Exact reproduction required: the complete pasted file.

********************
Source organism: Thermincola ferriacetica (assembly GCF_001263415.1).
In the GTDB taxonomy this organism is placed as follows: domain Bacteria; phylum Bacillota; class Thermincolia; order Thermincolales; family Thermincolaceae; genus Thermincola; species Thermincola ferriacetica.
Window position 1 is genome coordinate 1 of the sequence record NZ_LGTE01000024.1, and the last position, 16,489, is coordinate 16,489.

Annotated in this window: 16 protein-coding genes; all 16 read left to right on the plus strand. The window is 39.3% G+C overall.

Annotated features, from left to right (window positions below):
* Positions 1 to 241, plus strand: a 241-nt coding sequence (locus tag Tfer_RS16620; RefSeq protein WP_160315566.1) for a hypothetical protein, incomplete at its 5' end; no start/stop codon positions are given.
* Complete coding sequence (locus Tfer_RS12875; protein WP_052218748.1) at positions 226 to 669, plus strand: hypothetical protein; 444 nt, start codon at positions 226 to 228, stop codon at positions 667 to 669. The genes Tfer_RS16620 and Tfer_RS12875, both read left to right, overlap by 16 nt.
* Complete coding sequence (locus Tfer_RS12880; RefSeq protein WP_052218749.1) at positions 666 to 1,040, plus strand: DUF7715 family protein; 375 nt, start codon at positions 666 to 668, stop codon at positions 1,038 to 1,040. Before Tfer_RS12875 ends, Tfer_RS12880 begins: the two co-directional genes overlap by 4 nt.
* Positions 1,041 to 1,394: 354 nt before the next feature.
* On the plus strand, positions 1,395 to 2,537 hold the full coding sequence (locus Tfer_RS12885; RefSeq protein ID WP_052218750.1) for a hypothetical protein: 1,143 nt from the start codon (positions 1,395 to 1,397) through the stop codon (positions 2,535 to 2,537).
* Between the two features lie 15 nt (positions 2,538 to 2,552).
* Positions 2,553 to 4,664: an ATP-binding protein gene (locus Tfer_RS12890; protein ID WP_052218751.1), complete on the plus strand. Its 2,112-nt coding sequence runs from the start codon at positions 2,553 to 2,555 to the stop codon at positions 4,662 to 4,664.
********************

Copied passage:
Source organism: Thermincola ferriacetica (assembly GCF_001263415.1).
In the GTDB taxonomy this organism is placed as follows: domain Bacteria; phylum Bacillota; class Thermincolia; order Thermincolales; family Thermincolaceae; genus Thermincola; species Thermincola ferriacetica.
Window position 1 is genome coordinate 1 of the sequence record NZ_LGTE01000024.1, and the last position, 16,489, is coordinate 16,489.

Annotated in this window: 16 protein-coding genes; all 16 read left to right on the plus strand. The window is 39.3% G+C overall.

Annotated features, from left to right (window positions below):
* Positions 1 to 241, plus strand: a 241-nt coding sequence (locus tag Tfer_RS16620; RefSeq protein WP_160315566.1) for a hypothetical protein, incomplete at its 5' end; no start/stop codon positions are given.
* Complete coding sequence (locus Tfer_RS12875; protein WP_052218748.1) at positions 226 to 669, plus strand: hypothetical protein; 444 nt, start codon at positions 226 to 228, stop codon at positions 667 to 669. The genes Tfer_RS16620 and Tfer_RS12875, both read left to right, overlap by 16 nt.
* Complete coding sequence (locus Tfer_RS12880; RefSeq protein WP_052218749.1) at positions 666 to 1,040, plus strand: DUF7715 family protein; 375 nt, start codon at positions 666 to 668, stop codon at positions 1,038 to 1,040. Before Tfer_RS12875 ends, Tfer_RS12880 begins: the two co-directional genes overlap by 4 nt.
* Positions 1,041 to 1,394: 354 nt before the next feature.
* On the plus strand, positions 1,395 to 2,537 hold the full coding sequence (locus Tfer_RS12885; RefSeq protein ID WP_052218750.1) for a hypothetical protein: 1,143 nt from the start codon (positions 1,395 to 1,397) through the stop codon (positions 2,535 to 2,537).
* Between the two features lie 15 nt (positions 2,538 to 2,552).
* Positions 2,553 to 4,664: an ATP-binding protein gene (locus Tfer_RS12890; protein ID WP_052218751.1), complete on the plus strand. Its 2,112-nt coding sequence runs from the start codon at positions 2,553 to 2,555 to the stop codon at positions 4,662 to 4,664.